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Graduate Debt

Volume 460: debated on Thursday 24 May 2007

2. What the most recent figure is for the average level of graduate debt on leaving university. (138953)

For students graduating in 2005, the average post-graduate repayment is estimated to be just under £8,000. Under the new system of student support introduced this year there are no up-front fees, and loans are repaid only when the graduate is in employment and earning at least £15,000 a year. We have restored non-repayable grants and introduced new bursaries paid by universities. Under that fairer and more progressive system of student financial support, applications for next year are up by 6 per cent.

Last summer, the Secretary of State told the Education and Skills Committee that the 2009 review of the tuition fees policy

“could lead to us abandoning this policy altogether.”

Can the Minister confirm that the impact of graduate debt will be a major factor in the review? If it is found to be damaging, might the Department reject the policy altogether?

My right hon. Friend the Secretary of State has made it clear that it is essential that we undertake the review. Our position on the issue has been consistent from the beginning and we will not pre-empt that review. We have to see the first full three years of operation. However, we need some consistency on the issue from all politicians from all political parties. The Liberal Democrats in government in Scotland have been supporting a system of postgraduate repayment that is no different in principle whatever from the system that we have in England.

Given the high level of student debt and the stiff competition for graduate jobs, what are the Government doing to promote and encourage modern apprenticeships as an alternative career path for young people?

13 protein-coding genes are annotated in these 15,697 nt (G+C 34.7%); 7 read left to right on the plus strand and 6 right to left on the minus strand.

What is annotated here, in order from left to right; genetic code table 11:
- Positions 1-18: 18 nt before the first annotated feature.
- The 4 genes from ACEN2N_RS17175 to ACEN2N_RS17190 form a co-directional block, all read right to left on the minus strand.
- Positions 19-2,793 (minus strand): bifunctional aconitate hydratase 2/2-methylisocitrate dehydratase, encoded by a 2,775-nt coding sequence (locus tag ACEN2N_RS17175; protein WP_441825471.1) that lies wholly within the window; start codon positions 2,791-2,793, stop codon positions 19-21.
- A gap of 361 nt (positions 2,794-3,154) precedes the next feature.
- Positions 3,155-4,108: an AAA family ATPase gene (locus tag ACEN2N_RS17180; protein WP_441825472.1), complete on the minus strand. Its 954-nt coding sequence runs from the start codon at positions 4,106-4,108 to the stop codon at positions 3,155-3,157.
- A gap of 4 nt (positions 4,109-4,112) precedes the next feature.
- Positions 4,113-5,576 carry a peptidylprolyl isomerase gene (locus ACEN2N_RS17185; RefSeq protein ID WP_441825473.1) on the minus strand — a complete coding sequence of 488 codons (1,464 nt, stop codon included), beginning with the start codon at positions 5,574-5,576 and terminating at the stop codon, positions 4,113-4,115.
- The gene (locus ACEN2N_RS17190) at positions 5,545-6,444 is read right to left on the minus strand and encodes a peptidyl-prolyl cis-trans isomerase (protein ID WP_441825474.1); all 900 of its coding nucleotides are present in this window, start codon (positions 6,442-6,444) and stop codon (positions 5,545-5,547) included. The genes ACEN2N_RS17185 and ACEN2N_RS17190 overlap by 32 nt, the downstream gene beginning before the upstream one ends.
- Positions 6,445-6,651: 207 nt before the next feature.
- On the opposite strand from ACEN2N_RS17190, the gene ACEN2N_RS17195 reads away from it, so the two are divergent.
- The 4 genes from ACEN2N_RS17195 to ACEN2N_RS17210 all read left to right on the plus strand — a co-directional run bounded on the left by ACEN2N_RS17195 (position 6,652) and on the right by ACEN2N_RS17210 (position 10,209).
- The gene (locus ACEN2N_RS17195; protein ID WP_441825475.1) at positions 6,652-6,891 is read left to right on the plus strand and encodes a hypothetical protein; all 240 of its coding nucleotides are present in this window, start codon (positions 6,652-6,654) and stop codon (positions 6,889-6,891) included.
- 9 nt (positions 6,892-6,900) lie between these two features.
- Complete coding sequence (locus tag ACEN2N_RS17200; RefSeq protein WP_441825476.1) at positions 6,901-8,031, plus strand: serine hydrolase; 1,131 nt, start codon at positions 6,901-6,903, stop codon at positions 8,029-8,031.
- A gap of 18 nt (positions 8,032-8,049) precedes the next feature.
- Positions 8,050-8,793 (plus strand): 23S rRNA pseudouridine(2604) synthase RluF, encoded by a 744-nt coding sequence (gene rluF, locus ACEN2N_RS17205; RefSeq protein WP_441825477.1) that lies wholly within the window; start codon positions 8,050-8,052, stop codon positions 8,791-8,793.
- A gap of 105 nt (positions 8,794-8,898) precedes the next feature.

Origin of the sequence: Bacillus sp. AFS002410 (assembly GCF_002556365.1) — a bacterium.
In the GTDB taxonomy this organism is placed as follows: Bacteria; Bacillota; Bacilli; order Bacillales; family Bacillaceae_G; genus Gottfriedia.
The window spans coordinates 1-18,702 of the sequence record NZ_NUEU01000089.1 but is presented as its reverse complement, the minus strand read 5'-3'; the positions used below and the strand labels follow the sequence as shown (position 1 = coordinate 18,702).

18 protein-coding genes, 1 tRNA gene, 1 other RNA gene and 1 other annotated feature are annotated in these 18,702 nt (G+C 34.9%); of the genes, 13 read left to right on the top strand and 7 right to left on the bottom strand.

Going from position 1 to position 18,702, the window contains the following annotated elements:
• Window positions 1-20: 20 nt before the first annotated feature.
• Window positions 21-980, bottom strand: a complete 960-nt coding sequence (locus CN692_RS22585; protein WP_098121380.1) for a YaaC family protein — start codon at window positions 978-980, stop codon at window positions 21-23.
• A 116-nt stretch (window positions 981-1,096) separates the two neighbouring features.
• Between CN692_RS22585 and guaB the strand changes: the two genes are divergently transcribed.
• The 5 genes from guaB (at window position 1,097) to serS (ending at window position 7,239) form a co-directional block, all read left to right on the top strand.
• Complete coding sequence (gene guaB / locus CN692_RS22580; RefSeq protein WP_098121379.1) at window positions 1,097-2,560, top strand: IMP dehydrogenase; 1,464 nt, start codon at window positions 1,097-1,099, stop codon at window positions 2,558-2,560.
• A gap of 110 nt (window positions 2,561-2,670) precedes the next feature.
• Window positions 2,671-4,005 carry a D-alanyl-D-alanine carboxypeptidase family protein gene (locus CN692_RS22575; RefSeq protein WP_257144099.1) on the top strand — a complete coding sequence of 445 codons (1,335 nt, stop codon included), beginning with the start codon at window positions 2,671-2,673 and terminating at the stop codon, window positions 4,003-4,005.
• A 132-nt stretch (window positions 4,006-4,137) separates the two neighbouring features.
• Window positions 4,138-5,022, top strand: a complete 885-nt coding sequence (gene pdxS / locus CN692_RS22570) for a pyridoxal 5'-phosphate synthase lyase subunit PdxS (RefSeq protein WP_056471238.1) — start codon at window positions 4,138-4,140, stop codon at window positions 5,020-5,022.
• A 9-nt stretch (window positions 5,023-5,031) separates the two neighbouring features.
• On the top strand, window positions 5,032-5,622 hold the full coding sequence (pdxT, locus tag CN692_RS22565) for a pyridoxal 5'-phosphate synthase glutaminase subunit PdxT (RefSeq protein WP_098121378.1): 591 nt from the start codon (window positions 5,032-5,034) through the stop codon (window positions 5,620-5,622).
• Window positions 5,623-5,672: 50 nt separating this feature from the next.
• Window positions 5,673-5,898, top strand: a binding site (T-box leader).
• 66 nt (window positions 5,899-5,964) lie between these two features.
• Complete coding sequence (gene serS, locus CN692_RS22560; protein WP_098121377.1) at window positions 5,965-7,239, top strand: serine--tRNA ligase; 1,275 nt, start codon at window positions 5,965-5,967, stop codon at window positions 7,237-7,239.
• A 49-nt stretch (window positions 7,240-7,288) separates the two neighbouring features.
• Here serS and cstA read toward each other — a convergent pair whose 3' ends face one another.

The Government have tripled apprenticeships in the past 10 years, in stark contrast to the position in the 1980s and early 1990s, when apprenticeships almost disappeared. We are talking up apprenticeships and increasing the numbers, not talking them down, as Opposition Front Benchers consistently do.

The university admissions body, speaking of debt, reports a large increase in suspected student loan fraud. There were 1,500 cases in 2006 and a BBC investigation uncovered fraud involving 200 stolen birth certificates, resulting in the loss of an estimated £1.2 million. The Minister knows that he has failed to respond to my call for a full investigation. I know that he is busy and that he has an excuse—he is calculating the deadweight cost of the train-to-gain scheme; working out how many apprenticeships do not have any workplace element, and making up excuses in case diplomas go horribly wrong. However, it should not be up to the media to investigate such systematic criminal activity. Will he bring to the House details of his internal inquiry, for there must have been one? How much does he expect fraud to be reduced as a result of tighter new rules? I cannot keep making excuses for him.

We have undertaken an internal inquiry. The estimate is that the level of fraud is 0.6 per cent. of the total. That level is unacceptable, but it is significantly better than in other areas of the benefit system. We have also tightened up the system. If the hon. Gentleman wants to give the impression that he is opposed to the current system of student financing and the system of postgraduate repayment, he may want to talk to his colleague, the hon. Member for Henley (Mr. Johnson), who said recently:

“We have junked the old Tory opposition to the variable fee. We have jettisoned our sour mealy mouthed and intellectually incoherent programme for government.”

I do not think that that message has quite been translated across the Opposition Front Bench yet.